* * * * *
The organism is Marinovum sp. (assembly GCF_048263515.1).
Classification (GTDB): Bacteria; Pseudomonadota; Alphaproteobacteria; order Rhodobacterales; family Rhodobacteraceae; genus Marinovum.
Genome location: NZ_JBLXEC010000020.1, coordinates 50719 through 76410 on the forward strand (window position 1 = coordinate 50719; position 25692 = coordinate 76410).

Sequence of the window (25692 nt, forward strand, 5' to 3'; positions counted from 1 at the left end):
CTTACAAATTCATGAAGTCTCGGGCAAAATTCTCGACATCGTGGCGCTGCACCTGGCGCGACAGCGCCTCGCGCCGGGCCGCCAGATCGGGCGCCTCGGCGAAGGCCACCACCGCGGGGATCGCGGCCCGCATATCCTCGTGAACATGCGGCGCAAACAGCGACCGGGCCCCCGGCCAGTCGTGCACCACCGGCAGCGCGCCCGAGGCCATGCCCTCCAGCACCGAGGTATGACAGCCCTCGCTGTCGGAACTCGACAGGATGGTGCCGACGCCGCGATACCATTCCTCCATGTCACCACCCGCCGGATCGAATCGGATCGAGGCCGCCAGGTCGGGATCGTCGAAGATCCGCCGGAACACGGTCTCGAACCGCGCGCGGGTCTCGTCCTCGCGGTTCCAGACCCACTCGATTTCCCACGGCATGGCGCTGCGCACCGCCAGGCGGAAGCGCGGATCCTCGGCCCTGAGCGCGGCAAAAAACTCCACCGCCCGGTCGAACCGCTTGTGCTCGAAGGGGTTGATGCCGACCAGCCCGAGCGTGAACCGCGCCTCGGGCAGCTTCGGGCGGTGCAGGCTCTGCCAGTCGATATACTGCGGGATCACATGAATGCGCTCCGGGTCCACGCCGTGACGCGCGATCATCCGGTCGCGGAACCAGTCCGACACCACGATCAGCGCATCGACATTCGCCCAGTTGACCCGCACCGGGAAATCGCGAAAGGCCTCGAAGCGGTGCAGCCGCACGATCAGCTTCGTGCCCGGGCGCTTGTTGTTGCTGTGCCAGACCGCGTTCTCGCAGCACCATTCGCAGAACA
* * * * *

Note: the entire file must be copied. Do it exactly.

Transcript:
The organism is Marinovum sp. (assembly GCF_048263515.1).
Classification (GTDB): Bacteria; Pseudomonadota; Alphaproteobacteria; order Rhodobacterales; family Rhodobacteraceae; genus Marinovum.
Genome location: NZ_JBLXEC010000020.1, coordinates 50719 through 76410 on the forward strand (window position 1 = coordinate 50719; position 25692 = coordinate 76410).

Sequence of the window (25692 nt, forward strand, 5' to 3'; positions counted from 1 at the left end):
CTTACAAATTCATGAAGTCTCGGGCAAAATTCTCGACATCGTGGCGCTGCACCTGGCGCGACAGCGCCTCGCGCCGGGCCGCCAGATCGGGCGCCTCGGCGAAGGCCACCACCGCGGGGATCGCGGCCCGCATATCCTCGTGAACATGCGGCGCAAACAGCGACCGGGCCCCCGGCCAGTCGTGCACCACCGGCAGCGCGCCCGAGGCCATGCCCTCCAGCACCGAGGTATGACAGCCCTCGCTGTCGGAACTCGACAGGATGGTGCCGACGCCGCGATACCATTCCTCCATGTCACCACCCGCCGGATCGAATCGGATCGAGGCCGCCAGGTCGGGATCGTCGAAGATCCGCCGGAACACGGTCTCGAACCGCGCGCGGGTCTCGTCCTCGCGGTTCCAGACCCACTCGATTTCCCACGGCATGGCGCTGCGCACCGCCAGGCGGAAGCGCGGATCCTCGGCCCTGAGCGCGGCAAAAAACTCCACCGCCCGGTCGAACCGCTTGTGCTCGAAGGGGTTGATGCCGACCAGCCCGAGCGTGAACCGCGCCTCGGGCAGCTTCGGGCGGTGCAGGCTCTGCCAGTCGATATACTGCGGGATCACATGAATGCGCTCCGGGTCCACGCCGTGACGCGCGATCATCCGGTCGCGGAACCAGTCCGACACCACGATCAGCGCATCGACATTCGCCCAGTTGACCCGCACCGGGAAATCGCGAAAGGCCTCGAAGCGGTGCAGCCGCACGATCAGCTTCGTGCCCGGGCGCTTGTTGTTGCTGTGCCAGACCGCGTTCTCGCAGCACCATTCGCAGAACA